The producer saves many expenses when potential risks and losses are proactively assessed and avoided. Costs spent reworking and salvaging harmed food substances are protected when hazards are cleared early on. Digital solutions such as Food Safety Software are optimal for growth and seamless workflow while you ensure practical implementations of your Food Safety plan.
Stay prepared for audits:
Extensive record-keeping of the food safety plan employed and its application and calculated efficiency of the program assists in inspections and audits to run smoothly.
A Tool to align with other management systems:
The HACCP-based food safety management system follows other essential safety systems such as the International Standard Operations 22000 (ISO 22000). The producer is enabled to comply with global food safety standards and get certified to deliver quality.
HACCP-based food safety management systems as a legal requirement:
The Codex Alimentarius Commission (CAC) or Food code is a set of standard practices and safety procedures formulated by the Food and Agriculture Organization (FAO) and World Health Organization (WHO). This authorizing body obligates all countries of the World Trade Organization (WTO) to adopt Food Safety Management systems (FSMSs) such as the HACCP-based food safety management systems.
Food processing bodies, raw material providers, manufacturers, and packaging companies, among other food handling companies, are legally required to adhere to HACCP-based food safety management systems in numerous WTO countries worldwide.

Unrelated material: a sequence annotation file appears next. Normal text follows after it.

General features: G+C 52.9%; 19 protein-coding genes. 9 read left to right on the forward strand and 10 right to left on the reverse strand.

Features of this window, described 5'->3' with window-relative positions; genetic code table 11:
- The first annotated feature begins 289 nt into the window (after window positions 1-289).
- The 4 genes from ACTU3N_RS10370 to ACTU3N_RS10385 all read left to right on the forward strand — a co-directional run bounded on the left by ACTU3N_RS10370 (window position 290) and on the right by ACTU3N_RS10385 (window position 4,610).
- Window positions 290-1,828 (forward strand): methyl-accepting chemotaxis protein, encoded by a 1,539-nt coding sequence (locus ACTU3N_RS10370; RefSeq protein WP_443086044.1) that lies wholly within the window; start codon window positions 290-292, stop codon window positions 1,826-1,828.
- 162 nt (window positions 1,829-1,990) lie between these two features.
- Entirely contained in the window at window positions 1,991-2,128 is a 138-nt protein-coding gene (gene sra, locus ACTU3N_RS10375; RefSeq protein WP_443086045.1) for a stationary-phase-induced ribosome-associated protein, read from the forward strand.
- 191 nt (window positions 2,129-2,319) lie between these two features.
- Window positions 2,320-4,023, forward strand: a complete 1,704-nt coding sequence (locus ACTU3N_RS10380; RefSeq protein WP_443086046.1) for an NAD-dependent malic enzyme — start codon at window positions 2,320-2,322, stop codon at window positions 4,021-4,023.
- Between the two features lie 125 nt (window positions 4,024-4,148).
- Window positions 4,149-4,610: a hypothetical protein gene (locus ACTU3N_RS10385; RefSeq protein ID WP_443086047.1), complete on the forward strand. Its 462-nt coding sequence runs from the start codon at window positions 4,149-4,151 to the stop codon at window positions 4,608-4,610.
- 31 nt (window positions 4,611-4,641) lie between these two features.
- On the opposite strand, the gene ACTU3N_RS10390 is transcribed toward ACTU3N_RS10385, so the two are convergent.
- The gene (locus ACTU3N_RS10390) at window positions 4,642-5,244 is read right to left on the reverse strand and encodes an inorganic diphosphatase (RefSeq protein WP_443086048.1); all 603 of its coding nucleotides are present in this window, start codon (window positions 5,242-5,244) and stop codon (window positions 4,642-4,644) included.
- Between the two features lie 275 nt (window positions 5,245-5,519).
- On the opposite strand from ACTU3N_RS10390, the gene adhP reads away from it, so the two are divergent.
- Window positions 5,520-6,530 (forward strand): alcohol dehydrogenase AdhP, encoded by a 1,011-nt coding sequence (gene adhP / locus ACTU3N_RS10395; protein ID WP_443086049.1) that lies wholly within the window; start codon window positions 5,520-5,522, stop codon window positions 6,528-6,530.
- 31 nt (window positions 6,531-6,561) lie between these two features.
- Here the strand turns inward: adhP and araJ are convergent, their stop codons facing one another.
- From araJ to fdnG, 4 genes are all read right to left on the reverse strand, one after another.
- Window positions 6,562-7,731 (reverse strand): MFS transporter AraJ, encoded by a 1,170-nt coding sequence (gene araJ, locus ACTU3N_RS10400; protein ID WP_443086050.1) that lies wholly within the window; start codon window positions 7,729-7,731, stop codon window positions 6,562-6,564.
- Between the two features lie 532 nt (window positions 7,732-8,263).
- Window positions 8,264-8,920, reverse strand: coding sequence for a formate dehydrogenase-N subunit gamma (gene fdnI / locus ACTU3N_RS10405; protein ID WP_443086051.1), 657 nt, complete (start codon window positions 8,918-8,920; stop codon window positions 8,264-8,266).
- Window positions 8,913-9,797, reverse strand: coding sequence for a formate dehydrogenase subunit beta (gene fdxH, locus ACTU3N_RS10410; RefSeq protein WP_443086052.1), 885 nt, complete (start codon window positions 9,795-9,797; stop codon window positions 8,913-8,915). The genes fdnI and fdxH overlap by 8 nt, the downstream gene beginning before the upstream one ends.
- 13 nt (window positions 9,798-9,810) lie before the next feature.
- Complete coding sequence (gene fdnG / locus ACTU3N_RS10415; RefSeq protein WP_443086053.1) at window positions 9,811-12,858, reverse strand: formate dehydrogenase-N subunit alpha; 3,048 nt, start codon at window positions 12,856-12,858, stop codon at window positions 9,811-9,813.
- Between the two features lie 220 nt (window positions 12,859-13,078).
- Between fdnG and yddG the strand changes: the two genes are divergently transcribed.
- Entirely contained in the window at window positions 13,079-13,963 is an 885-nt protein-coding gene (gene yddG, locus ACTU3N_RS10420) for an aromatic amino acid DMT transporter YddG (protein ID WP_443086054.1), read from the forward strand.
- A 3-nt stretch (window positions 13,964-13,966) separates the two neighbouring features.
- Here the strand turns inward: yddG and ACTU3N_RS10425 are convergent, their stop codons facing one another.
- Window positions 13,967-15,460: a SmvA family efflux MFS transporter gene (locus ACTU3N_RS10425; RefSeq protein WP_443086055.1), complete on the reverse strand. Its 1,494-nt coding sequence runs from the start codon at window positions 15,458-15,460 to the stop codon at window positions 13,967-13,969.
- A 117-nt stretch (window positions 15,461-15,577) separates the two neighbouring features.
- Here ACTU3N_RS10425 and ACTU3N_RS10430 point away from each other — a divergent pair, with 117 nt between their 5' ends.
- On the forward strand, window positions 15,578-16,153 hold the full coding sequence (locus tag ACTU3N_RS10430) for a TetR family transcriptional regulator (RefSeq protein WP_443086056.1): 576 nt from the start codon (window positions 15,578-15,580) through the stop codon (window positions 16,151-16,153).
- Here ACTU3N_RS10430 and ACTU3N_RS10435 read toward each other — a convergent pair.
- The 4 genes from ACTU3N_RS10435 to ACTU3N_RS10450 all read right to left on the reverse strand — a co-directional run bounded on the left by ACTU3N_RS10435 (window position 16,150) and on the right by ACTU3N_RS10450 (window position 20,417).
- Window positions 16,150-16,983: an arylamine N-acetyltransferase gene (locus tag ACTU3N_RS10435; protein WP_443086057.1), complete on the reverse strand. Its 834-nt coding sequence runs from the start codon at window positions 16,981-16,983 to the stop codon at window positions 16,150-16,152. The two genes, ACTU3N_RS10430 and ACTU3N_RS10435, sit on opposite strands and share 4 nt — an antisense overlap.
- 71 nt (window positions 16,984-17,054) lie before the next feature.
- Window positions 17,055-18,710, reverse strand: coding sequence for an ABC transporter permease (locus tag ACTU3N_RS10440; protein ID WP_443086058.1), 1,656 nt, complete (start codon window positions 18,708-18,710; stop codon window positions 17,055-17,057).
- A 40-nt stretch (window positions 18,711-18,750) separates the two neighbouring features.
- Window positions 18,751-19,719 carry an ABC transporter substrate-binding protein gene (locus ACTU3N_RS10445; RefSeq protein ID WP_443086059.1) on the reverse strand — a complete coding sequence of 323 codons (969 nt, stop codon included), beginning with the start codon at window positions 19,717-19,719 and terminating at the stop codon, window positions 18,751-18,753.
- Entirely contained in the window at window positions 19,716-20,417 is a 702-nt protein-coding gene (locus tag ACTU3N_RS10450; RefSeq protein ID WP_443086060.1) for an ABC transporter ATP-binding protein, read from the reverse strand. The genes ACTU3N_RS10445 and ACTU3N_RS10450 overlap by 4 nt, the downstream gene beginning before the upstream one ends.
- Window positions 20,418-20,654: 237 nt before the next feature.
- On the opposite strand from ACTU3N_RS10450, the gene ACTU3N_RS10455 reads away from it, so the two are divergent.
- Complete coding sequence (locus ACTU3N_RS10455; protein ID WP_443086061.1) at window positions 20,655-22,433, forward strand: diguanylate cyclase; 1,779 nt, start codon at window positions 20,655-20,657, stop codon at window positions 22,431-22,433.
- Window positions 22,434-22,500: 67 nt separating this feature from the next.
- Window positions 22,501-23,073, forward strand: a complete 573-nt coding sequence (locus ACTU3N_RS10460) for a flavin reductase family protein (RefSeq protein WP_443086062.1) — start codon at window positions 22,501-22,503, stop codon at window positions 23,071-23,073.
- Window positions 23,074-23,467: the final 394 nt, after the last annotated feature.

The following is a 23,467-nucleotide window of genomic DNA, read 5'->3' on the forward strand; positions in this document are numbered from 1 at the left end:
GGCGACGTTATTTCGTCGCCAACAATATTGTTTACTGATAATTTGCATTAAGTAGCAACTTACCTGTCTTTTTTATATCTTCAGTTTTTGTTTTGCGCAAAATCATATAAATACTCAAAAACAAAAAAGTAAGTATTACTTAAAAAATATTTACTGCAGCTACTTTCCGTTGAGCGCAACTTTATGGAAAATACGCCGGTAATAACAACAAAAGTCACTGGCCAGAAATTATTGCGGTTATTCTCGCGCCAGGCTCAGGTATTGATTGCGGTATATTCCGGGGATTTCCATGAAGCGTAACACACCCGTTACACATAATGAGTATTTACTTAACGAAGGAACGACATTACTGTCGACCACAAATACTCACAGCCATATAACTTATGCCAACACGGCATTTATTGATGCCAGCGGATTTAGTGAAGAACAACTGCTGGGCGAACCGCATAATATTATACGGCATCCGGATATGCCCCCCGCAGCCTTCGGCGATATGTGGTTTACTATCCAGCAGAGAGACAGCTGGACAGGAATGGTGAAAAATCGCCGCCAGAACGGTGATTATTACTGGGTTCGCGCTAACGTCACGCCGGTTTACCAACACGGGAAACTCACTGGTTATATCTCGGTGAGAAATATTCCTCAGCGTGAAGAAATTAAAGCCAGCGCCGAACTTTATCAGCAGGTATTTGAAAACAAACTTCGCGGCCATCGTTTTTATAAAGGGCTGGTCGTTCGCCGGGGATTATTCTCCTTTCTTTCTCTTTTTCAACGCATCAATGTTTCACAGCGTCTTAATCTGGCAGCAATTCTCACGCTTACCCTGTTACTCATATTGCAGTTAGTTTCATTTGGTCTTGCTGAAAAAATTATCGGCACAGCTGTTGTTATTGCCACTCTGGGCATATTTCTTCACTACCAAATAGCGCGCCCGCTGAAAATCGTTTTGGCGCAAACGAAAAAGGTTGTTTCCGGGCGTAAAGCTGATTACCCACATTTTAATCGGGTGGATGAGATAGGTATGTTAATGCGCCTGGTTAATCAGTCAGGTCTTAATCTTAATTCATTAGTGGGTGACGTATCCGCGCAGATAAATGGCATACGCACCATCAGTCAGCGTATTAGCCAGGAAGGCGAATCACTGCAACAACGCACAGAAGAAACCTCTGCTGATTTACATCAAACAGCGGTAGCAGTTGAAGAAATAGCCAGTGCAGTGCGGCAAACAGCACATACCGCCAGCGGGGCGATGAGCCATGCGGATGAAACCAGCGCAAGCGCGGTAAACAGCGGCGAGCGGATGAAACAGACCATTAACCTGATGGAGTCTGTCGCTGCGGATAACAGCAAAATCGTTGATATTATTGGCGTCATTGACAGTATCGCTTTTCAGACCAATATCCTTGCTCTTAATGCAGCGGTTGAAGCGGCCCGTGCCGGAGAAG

Some examples are the UK, where the government website highlights the legal requirement to employ HACCP-based food safety management systems. Russia, Canada, the US, India, and Ireland are among some of the more stringent countries in guaranteeing food safety for their citizens.
What are the benefits of the HACCP-based food safety management system?
Among many benefits of such a food safety management system is the attainment of customer and consumer confidence, a specialized focus and increased control of the production process, ease in audits, and maintenance of secure market access is achieved.
Does the HACCP-based food safety management system in agreement with ISO 22000?
The critical elements of HACCP-based food safety management systems align with the latest ISO 22000. They are part of an integrated approach to coordinated efforts in global food security.
What is the difference between a food safety management system and a HACCP plan?
A food safety management system is a holistic approach that gives organized attention to every stage, whether critical or not. A HACCP plan merely recognizes processes’ Critical Control Points (CCPs).
What are the eight programs that a food safety management system should cover?
- Personal hygiene program
- Food safety training program
- Supplier selection and specification program
- Quality control and assurance program
- Cleaning and sanitation program
- Standard operating procedures (sops)
- Facility design and equipment maintenance program
- Pest control program